Is a stout an L or a porter?

Answered by Rodney Landry

and porter are two distinct styles, but they are closely related. Stout actually originated as a stronger and “stouter” version of porter. This evolution occurred during the early days of when porters were becoming increasingly popular in England. Brewers wanted to create a beer that was even heartier and more robust than the traditional porter, and thus, stout was born.

The term “stout” was initially used to describe a stronger version of porter. The name itself implies a sense of strength and resilience. This new style of beer was specifically crafted to withstand the long sea journeys that were common during that time. The stronger and more robust nature of stout made it better suited for export, as it could survive the voyage without spoiling or losing its flavor.

Stout quickly gained popularity as an export beer due to its ability to endure the rigors of travel. It became a staple among British sailors, who appreciated its bold flavors and higher content. Stout's reputation as a reliable and long-lasting beer made it a favorite choice for those embarking on long sea voyages.

While stout and porter share a common ancestry, they have diverged over time into distinct beer styles. Stouts are typically characterized by their dark color, full-bodied texture, and rich, roasted flavors. They often have a higher alcohol content compared to porters. In contrast, porters tend to be lighter in body and have a more balanced flavor profile, with notes of , chocolate, and .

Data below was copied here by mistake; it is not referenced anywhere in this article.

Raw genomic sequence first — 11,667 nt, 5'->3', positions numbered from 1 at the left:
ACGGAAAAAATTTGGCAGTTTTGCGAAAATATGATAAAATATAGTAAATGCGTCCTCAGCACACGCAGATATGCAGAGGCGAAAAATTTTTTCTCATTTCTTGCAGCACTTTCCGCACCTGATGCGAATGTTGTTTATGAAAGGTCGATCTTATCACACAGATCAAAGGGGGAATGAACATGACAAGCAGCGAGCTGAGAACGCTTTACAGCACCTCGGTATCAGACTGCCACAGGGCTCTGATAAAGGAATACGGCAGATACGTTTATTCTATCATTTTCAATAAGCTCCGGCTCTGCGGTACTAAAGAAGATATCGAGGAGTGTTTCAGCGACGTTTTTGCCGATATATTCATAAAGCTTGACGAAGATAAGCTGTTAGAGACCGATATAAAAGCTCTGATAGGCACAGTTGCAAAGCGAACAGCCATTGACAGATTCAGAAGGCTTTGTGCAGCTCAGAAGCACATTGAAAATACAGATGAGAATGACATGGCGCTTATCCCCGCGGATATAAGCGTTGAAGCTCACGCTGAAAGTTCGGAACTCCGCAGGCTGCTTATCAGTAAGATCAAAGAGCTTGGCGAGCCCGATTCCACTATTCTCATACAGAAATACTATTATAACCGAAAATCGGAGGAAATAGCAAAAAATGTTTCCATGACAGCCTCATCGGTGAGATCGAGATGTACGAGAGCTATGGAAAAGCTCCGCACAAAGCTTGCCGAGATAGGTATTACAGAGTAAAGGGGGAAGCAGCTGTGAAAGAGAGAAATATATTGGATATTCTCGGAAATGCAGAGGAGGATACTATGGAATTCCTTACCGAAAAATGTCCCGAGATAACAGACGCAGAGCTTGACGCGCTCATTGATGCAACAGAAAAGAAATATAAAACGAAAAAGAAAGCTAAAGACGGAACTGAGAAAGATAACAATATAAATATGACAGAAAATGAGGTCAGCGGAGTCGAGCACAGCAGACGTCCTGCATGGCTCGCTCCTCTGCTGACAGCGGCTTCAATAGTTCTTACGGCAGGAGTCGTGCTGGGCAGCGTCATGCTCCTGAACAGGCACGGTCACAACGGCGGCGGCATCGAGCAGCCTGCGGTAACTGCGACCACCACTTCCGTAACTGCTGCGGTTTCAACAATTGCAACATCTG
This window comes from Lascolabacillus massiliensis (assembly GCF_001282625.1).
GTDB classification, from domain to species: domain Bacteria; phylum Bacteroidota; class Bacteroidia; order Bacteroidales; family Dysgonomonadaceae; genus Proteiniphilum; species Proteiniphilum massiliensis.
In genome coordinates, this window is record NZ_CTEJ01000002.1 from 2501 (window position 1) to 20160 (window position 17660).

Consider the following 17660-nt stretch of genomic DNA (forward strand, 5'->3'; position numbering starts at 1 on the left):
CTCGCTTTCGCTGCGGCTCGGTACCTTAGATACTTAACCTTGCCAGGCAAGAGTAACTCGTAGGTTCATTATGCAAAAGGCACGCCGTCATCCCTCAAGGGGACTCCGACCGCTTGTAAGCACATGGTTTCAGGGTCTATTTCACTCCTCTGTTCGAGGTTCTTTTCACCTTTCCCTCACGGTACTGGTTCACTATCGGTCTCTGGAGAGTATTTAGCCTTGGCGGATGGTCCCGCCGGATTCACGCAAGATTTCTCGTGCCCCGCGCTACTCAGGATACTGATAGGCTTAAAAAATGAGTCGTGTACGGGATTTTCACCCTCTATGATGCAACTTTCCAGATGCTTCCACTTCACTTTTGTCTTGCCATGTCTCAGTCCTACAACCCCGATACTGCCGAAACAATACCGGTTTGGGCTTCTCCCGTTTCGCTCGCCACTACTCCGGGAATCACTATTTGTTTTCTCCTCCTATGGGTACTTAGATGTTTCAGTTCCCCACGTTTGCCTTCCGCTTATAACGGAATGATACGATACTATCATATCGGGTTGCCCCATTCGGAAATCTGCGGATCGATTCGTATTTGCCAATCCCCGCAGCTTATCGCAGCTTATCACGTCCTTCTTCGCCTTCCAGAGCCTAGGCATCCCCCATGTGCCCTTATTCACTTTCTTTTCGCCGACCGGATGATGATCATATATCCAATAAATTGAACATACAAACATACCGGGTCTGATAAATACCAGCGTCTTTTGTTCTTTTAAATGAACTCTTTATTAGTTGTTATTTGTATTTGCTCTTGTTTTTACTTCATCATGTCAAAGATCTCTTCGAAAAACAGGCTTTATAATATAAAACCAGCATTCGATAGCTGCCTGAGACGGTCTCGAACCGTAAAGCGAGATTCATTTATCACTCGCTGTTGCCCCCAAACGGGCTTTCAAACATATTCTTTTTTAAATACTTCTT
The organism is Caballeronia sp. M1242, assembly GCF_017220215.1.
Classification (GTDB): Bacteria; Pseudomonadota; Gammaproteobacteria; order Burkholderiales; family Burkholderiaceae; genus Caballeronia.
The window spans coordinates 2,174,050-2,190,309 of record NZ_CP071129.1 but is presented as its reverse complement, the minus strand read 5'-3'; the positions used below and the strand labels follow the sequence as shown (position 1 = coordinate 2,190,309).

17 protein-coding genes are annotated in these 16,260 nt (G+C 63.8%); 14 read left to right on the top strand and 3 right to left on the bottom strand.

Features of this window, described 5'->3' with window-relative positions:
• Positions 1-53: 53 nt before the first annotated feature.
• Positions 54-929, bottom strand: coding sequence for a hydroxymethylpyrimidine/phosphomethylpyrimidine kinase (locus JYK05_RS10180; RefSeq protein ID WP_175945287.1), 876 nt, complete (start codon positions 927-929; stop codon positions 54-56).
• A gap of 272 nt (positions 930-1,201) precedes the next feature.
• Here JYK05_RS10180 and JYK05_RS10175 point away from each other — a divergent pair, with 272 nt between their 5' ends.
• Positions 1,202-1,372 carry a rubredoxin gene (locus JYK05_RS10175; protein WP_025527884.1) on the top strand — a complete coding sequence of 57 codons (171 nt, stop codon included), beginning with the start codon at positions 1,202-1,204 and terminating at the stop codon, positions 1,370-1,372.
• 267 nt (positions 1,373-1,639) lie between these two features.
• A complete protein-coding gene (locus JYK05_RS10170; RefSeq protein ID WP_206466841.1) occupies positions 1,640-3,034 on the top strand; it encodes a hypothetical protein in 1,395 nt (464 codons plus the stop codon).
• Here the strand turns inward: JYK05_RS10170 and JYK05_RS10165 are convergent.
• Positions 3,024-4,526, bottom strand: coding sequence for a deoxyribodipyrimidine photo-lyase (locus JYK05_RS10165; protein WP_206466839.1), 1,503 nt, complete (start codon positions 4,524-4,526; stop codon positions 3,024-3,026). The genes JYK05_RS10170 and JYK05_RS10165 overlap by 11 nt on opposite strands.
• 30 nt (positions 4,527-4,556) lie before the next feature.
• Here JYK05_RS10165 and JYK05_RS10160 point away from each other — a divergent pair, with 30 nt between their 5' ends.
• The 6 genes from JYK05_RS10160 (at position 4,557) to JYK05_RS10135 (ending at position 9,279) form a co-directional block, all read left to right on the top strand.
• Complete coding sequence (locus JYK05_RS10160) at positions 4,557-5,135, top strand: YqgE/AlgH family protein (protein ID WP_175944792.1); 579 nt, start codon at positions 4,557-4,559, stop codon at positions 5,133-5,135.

It is worth noting that there are several different sub-styles within the stout category, such as milk stouts, oatmeal stouts, and Russian imperial stouts. Each of these sub-styles has its own unique characteristics and flavors, further adding to the diversity within the stout family.

As a sommelier and brewer, I have had the opportunity to taste and appreciate many different stouts and porters. I have observed firsthand how stouts often exhibit a bolder and more intense flavor profile compared to porters. The higher alcohol content of stouts can also contribute to a warming sensation and a more pronounced mouthfeel.

While stout and porter are related beer styles, stout is not simply an “L” or a stronger version of porter. It has evolved into its own distinct category with a unique set of characteristics and flavors. However, it is important to recognize the historical connection between the two styles and appreciate the role that porter played in the development of stout.